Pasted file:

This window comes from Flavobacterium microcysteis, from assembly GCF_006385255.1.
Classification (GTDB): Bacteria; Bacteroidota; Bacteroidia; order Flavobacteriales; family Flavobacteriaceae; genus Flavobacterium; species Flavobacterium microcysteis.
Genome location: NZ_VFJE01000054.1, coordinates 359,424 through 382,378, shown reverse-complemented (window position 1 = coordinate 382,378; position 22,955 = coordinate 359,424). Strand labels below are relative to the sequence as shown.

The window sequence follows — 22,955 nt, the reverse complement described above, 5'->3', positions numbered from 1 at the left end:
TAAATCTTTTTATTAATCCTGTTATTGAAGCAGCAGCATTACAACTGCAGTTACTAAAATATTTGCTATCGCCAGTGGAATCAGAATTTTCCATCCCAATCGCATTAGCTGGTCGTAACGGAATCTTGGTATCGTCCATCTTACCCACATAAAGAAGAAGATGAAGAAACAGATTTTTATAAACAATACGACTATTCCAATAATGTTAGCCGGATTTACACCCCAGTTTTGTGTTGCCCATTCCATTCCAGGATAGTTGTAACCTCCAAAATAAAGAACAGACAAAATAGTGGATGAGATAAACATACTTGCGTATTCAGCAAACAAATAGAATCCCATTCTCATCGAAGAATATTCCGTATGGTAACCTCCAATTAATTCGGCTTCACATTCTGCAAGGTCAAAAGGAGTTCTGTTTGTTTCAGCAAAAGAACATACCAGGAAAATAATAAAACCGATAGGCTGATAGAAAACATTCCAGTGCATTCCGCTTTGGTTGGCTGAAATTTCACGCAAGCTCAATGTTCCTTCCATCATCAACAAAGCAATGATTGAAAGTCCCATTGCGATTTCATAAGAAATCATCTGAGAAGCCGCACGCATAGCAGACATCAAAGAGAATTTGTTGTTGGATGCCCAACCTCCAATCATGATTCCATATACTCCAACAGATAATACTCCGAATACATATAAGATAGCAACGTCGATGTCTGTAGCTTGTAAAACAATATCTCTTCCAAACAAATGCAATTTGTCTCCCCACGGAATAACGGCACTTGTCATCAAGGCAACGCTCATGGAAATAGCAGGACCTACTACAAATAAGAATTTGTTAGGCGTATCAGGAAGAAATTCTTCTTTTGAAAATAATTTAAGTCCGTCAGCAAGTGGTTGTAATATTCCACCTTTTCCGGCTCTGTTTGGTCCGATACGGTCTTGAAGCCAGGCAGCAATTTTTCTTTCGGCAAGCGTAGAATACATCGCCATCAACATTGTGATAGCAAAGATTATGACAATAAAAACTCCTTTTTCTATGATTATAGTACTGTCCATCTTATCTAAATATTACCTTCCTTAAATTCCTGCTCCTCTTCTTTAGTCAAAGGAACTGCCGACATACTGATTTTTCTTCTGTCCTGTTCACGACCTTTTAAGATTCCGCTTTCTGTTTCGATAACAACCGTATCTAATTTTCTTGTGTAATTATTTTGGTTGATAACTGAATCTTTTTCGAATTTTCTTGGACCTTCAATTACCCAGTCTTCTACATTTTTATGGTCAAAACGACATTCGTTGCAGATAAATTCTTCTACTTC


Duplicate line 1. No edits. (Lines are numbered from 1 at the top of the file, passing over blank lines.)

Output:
This window comes from Flavobacterium microcysteis, from assembly GCF_006385255.1.